Cortes Meets Moctezuma
From Díaz del Castillo, Vol. 2, Chapter 88
In the morning of the next day we left lztapalapa with a large escort of those great Caciques whom I have already mentioned. We proceeded along the causeway which is here eight paces in width and runs directly to the city of Mexico [Tenochtitlan] and it does not seem to me to turn either much or little, but, broad as it is, it was so crowded with people that there was hardly room for them all, some of them going to and others returning from Mexico, besides those who had come out to see us, so that we were hardly able to pass by the crowds of them that came; and the towers and cues were full of people, as well as the canoes from all parts of the lake. It was not to be wondered at, for they had never before seen horses or men such as we are. Gazing on such wonderful sights, we did not know what to say, or whether what appeared before us was real, for on one side, on the land, there were great cities, and in the lake ever so many more, and the lake itself was crowded with canoes, and in the causeway were many bridges at intervals, and in front of us stood the great city of Mexico [Tenochtitlan], and we, we did not even number four hundred soldiers. I and we well remembered the words and warnings given us by the people of Guaxocingo, of Tlaxcala, of Tlamanalco, and the many other warnings that had been given that we should beware of entering Mexico, where they would kill us, as soon as they had us inside. Let the curious readers consider whether there is not much to ponder over in this that I am writing. What men have there been in the world who have shown such daring?
But let us get on, and follow our march. When we arrived where another small causeway branches off (leading to Cuyoacan, which is another city) where there were some buildings like towers, which are their oratories, many more chieftains and Caciques approached clad in very rich mantles, the brilliant liveries of one chieftain differing from those of another, and the causeways were crowded with them. The Great Moctezuma had sent these great Caciques in advance to receive us, and when they came before Cortés they bade us welcome in their language, and as a sign of peace, and after they touched their hands against the ground, they kissed their hand There we halted for a good while, and Cacamatzin, the Lord of Tezcuco, and the Lord of Iztapalapa and the Lord of Tacuba and the Lord of Cuyoacan went on in advance to meet the Great Moctezuma, who was approaching in a rich litter accompanied by other great Lords and Caciques, who owned vassals.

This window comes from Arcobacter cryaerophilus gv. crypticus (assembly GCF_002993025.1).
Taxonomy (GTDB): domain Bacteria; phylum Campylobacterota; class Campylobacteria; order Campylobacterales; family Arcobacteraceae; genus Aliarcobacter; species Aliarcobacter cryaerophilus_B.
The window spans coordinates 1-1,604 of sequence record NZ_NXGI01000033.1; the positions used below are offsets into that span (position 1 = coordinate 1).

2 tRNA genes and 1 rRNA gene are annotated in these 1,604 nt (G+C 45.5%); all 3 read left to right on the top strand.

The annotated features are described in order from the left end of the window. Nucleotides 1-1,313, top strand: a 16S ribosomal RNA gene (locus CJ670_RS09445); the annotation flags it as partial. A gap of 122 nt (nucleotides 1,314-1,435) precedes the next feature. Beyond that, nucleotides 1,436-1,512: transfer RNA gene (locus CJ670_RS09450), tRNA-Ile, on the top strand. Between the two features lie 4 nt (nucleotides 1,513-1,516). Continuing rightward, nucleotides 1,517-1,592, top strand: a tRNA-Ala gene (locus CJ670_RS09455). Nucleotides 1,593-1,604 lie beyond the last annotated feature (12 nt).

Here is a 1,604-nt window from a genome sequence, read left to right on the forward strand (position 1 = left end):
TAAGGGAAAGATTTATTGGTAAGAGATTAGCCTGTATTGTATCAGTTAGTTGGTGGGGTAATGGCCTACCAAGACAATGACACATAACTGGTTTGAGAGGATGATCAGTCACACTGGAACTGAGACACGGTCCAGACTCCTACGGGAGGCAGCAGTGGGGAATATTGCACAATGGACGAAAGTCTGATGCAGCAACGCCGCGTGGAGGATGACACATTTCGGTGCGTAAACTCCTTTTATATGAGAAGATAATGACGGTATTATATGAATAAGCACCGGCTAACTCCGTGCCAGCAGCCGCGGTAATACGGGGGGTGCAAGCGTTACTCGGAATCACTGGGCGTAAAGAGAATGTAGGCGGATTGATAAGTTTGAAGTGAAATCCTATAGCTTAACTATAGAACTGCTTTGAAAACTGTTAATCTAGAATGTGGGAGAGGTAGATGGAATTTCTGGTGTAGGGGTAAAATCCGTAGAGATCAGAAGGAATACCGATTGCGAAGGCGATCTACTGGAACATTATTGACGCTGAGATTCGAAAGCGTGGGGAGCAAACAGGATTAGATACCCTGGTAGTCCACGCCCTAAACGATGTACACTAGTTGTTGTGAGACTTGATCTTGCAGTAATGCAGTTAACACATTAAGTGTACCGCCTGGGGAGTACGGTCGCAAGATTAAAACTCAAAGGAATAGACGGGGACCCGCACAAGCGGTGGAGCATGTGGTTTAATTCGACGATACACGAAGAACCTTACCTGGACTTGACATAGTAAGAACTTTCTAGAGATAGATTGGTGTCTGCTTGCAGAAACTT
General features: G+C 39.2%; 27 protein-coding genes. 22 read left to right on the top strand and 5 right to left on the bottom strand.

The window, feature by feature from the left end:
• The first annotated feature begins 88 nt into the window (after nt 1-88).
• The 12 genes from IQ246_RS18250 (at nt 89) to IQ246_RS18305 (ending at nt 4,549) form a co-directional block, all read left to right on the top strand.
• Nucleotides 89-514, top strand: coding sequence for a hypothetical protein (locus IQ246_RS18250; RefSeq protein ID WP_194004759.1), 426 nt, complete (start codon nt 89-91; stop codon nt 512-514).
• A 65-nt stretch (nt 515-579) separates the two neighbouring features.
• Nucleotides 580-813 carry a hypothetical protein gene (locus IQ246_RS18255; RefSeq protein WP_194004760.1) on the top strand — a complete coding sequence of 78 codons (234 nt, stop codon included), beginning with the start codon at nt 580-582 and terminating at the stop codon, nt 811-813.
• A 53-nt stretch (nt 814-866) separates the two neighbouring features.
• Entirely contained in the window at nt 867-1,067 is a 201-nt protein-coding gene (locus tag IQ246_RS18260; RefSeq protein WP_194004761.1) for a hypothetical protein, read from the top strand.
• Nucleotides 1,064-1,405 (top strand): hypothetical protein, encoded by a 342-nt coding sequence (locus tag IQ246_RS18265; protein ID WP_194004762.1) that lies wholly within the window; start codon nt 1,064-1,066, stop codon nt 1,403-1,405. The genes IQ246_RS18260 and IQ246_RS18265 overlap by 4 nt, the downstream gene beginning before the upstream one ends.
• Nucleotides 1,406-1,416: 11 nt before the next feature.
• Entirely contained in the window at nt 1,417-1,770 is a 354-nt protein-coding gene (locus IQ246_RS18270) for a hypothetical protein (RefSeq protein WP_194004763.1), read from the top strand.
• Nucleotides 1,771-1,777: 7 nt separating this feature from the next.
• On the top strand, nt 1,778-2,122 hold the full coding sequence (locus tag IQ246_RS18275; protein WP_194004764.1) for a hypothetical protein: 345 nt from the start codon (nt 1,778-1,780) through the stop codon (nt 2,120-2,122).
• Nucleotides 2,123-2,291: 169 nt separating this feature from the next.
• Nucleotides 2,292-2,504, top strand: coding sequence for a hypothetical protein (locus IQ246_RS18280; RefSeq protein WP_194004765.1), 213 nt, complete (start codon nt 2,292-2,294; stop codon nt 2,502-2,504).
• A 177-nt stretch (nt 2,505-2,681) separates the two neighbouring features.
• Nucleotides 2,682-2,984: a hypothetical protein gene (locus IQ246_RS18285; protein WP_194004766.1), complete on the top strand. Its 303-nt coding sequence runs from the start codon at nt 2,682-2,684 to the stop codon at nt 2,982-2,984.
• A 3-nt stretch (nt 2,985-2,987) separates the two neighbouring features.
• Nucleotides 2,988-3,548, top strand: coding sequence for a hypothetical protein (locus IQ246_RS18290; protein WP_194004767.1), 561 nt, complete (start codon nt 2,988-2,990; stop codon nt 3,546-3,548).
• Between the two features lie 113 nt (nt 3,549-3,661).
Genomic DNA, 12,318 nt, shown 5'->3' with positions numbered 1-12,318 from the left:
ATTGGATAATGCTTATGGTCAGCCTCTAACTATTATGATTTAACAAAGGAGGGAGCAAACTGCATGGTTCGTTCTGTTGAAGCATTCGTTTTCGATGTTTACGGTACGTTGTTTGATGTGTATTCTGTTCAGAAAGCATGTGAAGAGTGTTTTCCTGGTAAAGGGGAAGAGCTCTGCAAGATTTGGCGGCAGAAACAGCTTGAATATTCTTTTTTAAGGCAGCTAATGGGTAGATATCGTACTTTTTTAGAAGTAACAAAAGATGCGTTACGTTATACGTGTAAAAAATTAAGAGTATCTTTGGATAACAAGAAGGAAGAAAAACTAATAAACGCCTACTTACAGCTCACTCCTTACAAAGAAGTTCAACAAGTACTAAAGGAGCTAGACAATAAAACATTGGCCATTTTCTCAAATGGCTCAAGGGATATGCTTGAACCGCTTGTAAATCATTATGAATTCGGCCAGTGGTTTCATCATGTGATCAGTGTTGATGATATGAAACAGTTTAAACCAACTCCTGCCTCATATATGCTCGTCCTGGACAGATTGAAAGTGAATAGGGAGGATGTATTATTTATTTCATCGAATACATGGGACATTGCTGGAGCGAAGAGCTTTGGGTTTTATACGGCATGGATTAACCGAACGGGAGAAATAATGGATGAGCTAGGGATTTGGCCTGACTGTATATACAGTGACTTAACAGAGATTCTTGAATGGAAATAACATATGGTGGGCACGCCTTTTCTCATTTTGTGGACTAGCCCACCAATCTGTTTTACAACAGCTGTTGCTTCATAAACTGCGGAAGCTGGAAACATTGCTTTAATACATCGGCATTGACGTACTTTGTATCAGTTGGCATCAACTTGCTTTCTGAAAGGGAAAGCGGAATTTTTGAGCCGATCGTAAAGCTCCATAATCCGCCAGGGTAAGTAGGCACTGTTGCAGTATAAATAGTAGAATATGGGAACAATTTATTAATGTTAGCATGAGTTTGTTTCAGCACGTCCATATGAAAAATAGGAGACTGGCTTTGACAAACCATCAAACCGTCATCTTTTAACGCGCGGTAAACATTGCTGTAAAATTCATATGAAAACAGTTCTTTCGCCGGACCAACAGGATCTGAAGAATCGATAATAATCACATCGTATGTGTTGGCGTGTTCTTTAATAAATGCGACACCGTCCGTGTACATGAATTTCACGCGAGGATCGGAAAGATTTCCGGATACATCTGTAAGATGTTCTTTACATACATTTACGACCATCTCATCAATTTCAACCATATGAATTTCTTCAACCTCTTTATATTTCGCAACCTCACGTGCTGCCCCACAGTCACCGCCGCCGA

When we arrived near to Mexico, where there were some other small towers, the Great Moctezuma got down from his litter, and those great Caciques supported him with their arms beneath a marvelously rich canopy of green colored feathers with much gold and silver embroidery and with pearls and chalchihuites [precious green stones or turquoise] suspended from a sort of bordering, which was wonderful to look at. The Great Moctezuma was richly attired according to his usage, and he was shod with sandals called cotares, the soles were of gold and the upper part adorned with precious stones. The four Chieftains who supported his arms were also richly clothed according to their usage, in garments which were apparently held ready for them on the road to enable them to accompany their lord, for they did not appear in such attire when they came to receive us. Besides these four Chieftains, there were four other great Caciques, who supported the canopy over their heads, and many other Lords who walked before the Great Moctezuma, sweeping the ground where he would tread and spreading cloths on it, so that he should not tread on the earth. Not one of these chieftains dared even to think of looking him in the face, but kept their eyes lowered with great reverence, except those four relations, his nephews, who supported him with their arms.